Author R. M. Ridley

Write and Author is interviewing R. M. Ridley, author of Bindings & Spines of The White Dragon Black Series.

R. M. Ridley lives in Ontario, Canada and, from his front porch, can see the middle of nowhere. His yard is filled with fowl and, despite having a green thumb, not much else.
Married to a woman patient enough to listen about plot ideas over morning coffee, he is truly blessed. He carries a flashlight with him to the bathroom as to not trip over when his St. Bernard who always sleeps in the most inconvenient places, and to avoid the four cats who fling themselves between his legs, for the shear joy of watching him flail his arms wildly against gravity. 
Currently, R. M. Ridley is working on writing the sixth novel in the White Dragon Black world, and has a few short stories in various states of completion making him feel guilty that they are unfinished.
When not writing a fictional world, Ridley lives in one, by being a member of the Society for Creative Anachronism – a historical recreation group. His hobby with-in this hobby, is spending time building calluses on his fingers, in the hopes of producing pretty things for people to wear. Never satisfied with really knowing how to do one thing, when he can know a little of everything, he flings himself into new challenges constantly. He has never quite mastered the following skills; blacksmithing, bone carving, jewelry making, and lapidary work – and is still looking for more things he can dabble in.
The SCA also helps allow Ridley try to keep a physical shape that isn’t pear. He accomplishes this by spending a number of hours every week, widely flailing a rapier about, picturing himself as D’Artagnan while appearing more as a ten year old with a stick. But the sound of steel clashing on steel gets his blood pumping and, with a sword in one hand, and a dagger in the other, there is always a wide grin on his face.
To those who call Ridley an escapist from reality – he has only one response, ‘From what?’ Reality isn’t always kind to Ridley, as he suffers from severe bipolar disorder – that is thankfully well controlled due to proper medication. R. M. Ridley believes wholeheartedly in being open about his mental health issues because myths should be kept to stories.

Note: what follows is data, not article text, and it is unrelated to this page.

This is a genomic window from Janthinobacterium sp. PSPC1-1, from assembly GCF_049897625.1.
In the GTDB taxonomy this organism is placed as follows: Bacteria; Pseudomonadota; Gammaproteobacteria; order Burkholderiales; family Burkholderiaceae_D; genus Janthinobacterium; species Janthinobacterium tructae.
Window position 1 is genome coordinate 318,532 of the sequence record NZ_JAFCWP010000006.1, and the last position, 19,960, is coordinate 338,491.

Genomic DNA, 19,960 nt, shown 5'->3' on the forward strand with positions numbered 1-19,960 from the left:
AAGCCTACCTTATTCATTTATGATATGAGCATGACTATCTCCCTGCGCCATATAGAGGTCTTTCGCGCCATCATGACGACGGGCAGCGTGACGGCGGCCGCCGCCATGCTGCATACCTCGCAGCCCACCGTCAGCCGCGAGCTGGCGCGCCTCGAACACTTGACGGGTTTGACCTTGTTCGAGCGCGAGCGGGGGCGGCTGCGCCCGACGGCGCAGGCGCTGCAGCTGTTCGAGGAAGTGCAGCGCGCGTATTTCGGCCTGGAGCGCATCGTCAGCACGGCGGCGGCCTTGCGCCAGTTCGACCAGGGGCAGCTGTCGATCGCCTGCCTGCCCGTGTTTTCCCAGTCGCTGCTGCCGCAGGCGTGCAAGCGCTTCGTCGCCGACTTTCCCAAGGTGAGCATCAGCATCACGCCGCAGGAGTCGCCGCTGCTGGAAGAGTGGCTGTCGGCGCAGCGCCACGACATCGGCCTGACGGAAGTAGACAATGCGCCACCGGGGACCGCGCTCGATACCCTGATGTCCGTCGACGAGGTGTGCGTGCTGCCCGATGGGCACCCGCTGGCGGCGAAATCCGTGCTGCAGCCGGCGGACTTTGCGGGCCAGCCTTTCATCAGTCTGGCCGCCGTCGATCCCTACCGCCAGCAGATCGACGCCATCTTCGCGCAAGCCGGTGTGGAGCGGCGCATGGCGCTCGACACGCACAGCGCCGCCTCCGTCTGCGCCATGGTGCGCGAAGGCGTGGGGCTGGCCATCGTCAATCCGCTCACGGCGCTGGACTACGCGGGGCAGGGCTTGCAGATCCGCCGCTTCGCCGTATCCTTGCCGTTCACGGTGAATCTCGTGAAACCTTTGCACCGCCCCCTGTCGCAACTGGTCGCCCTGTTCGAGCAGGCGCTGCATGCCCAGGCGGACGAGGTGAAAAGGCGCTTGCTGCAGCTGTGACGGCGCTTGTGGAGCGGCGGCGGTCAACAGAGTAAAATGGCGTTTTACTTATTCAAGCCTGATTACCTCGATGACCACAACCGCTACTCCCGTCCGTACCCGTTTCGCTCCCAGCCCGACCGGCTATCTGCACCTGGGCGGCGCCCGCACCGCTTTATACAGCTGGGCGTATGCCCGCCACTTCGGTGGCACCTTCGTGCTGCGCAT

In one sentence how would you describe Bindings & Spines?
'A man struggles to overcome monsters - his own, and others.'
What is the genre and how did you decide to write in this genre?
I usually simply refer to it as' Urban Fantasy', as that is such a broad brush, but I recently stumbled across the appropriate genre sub-term for these books - 'Occult Detective'.

I quite honestly never decided to write this series. I was happily immersed in a different universe, one far more true to the term 'Urban Fantasy' (as influenced by the works of the great Charles de Lint). One day my Muse said 'Here, write this short story ' and it was about this private detective who was also a practitioner of magic. I thought it was fun and a nice, one time, change from my usual characters... then I came back to write the next day and found my creative mind space had been cleared out, except for an old battered desk, a bottle of bourbon, and the smell of stale cigarettes. That was five novels, and at least a dozen short stories, ago.